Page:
Your Signature, also name & title typed

7© Dan Cormany© Dan Cormany 7

� Logo of your firm, border, folded
into envelope in project binding
like an invitation

� Room for creativity

� This letter has nice tone

� Presentation on paper matching
theme – color, texture

� Professional, but may be less
formal than a resume cover letter This letter needs spacing and

formatting work

(this is a nice tone!)

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� Presented to: (Corporation or
Association’s full name, contact
individual, & address, including phone &
email)

� Presented by: (full name & address,
including phone, website & email)

� Date of presentation (not date of event!)

Must Haves:
� For: (Specifically, local office, department,

etc.)
� Function: (event title or type if title isn’t

known)
� Date(s): (of event)
� Time: Start and end

� Location
� In attendance: (est. #’s)

� Admission (if applicable)
� Theme
� Proposed color scheme (optional)

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Assures no misunderstandings
between you and client on basic

scope and style of the event

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ALWAYS add Creative
Property clause!

Have a “tentative”
clause added

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May also add “color
scheme” here

Date of proposal

Your contact
info

Person, Assn or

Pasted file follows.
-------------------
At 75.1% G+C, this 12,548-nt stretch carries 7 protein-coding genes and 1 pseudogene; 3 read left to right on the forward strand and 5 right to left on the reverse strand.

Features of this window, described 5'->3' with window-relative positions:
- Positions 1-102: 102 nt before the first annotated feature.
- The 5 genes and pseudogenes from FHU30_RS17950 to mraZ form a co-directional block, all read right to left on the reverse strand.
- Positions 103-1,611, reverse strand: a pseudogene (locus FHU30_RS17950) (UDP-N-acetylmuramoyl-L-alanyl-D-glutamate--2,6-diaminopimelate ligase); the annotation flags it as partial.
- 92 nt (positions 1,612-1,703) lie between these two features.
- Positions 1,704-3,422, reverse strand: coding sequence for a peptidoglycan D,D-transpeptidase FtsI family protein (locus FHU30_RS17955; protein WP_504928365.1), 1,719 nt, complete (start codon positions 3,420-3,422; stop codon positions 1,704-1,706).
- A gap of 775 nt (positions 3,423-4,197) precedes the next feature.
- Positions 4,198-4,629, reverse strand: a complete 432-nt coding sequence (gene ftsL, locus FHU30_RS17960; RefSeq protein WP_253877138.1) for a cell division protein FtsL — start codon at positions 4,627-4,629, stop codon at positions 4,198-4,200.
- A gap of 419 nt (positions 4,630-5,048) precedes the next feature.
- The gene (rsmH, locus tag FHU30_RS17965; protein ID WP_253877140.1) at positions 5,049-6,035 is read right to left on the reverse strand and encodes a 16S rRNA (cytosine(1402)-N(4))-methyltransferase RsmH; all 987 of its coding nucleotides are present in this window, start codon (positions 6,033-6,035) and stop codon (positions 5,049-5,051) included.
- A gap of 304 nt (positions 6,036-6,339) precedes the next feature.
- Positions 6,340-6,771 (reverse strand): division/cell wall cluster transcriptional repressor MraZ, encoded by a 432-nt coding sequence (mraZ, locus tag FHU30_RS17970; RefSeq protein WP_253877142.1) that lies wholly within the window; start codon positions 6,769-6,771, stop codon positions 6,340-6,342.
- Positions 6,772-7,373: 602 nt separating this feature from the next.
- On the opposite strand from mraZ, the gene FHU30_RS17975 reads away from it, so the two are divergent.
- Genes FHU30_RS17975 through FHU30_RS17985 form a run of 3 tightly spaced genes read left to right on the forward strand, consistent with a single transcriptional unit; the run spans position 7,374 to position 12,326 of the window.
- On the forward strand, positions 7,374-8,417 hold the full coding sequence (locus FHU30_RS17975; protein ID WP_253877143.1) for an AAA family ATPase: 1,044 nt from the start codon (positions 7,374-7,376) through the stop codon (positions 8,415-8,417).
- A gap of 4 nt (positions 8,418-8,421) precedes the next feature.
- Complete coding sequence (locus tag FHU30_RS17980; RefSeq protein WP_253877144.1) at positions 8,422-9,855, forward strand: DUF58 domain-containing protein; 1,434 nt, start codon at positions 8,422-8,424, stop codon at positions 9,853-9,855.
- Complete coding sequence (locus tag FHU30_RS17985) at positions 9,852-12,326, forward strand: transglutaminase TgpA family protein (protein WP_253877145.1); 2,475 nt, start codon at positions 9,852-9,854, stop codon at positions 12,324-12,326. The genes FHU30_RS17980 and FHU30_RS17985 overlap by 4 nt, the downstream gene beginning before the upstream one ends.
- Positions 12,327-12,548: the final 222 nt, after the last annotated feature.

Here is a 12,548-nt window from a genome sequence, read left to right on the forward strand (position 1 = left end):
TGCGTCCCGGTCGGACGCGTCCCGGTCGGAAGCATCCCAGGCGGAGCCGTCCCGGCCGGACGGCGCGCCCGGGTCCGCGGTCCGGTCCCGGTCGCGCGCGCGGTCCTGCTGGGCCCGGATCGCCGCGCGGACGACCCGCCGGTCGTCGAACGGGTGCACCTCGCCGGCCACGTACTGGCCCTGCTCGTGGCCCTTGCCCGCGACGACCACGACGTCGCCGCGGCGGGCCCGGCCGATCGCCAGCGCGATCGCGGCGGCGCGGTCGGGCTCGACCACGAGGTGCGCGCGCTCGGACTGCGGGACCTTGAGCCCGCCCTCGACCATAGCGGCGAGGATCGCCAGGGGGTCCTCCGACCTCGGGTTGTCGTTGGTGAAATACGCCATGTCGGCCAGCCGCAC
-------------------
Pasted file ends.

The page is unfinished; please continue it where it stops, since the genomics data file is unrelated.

Corp

who will be
financially

responsible

Date(s) of Event

10© Dan Cormany© Dan Cormany 10

“Please note that the date, products and services in this proposal
are on tentative hold only and cannot be reserved and finalized
without a formal agreement and deposit.”
� Also good idea to add a “drop dead date” (don’t call it that!) of when decision

must be received from client:

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[time], on [date and day] at
which time pricing and
vendor availability will no
longer be assured”

11© Dan Cormany© Dan Cormany 11

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All ideas and concepts detailed in the enclosed proposal have been developed exclusively by
XYZ Events, Inc. for [client name], on proposal date and are considered by XYZ Events, Inc. to be
of a proprietary nature. These ideas and concepts remain the property of XYZ Events, Inc. [This
identifies exactly who is responsible for protecting your creative property, and exactly when that
person got the information.]

In this respect, [client name] must honor our proprietary rights to the content of this proposal
and refrain from disclosing its contents to our competitors or any third party. Unauthorized use
of these ideas and concepts is strictly prohibited.

Should you wish to produce the ideas and concepts included in this proposal without retaining
XYZ Events, Inc., a Design Consultation Fee of $_______ will be required. [You calculate this
amount any way you want, either your design fee, or a percentage of the “lost business”, or
punitive compensation.]

All documents, written proposals and other materials submitted by XYZ Events, Inc. shall be
returned to XYZ Events, Inc. upon request.

12© Dan Cormany© Dan Cormany 12

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� Area for greatest emphasis and creativity

� NOT an academic report

� Describe your concept as if you are a guest
experiencing it –

  Sights – colors, lights, focal points, special
features